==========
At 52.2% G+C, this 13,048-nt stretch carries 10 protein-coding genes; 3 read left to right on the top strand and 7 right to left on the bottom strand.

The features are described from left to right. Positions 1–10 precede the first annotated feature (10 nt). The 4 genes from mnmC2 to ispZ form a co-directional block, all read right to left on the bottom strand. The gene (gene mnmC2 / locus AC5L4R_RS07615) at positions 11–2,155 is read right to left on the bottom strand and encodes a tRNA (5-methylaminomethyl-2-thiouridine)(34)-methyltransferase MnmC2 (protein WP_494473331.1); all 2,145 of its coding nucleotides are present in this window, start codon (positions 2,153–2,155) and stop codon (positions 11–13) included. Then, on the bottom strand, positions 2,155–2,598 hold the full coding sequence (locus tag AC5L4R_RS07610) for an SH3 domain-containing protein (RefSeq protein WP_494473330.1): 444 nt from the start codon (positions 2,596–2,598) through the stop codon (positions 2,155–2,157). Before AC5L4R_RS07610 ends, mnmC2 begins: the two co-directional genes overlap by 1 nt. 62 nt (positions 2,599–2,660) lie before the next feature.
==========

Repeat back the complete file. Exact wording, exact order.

At 52.2% G+C, this 13,048-nt stretch carries 10 protein-coding genes; 3 read left to right on the top strand and 7 right to left on the bottom strand.

The features are described from left to right. Positions 1–10 precede the first annotated feature (10 nt). The 4 genes from mnmC2 to ispZ form a co-directional block, all read right to left on the bottom strand. The gene (gene mnmC2 / locus AC5L4R_RS07615) at positions 11–2,155 is read right to left on the bottom strand and encodes a tRNA (5-methylaminomethyl-2-thiouridine)(34)-methyltransferase MnmC2 (protein WP_494473331.1); all 2,145 of its coding nucleotides are present in this window, start codon (positions 2,153–2,155) and stop codon (positions 11–13) included. Then, on the bottom strand, positions 2,155–2,598 hold the full coding sequence (locus tag AC5L4R_RS07610) for an SH3 domain-containing protein (RefSeq protein WP_494473330.1): 444 nt from the start codon (positions 2,596–2,598) through the stop codon (positions 2,155–2,157). Before AC5L4R_RS07610 ends, mnmC2 begins: the two co-directional genes overlap by 1 nt. 62 nt (positions 2,599–2,660) lie before the next feature.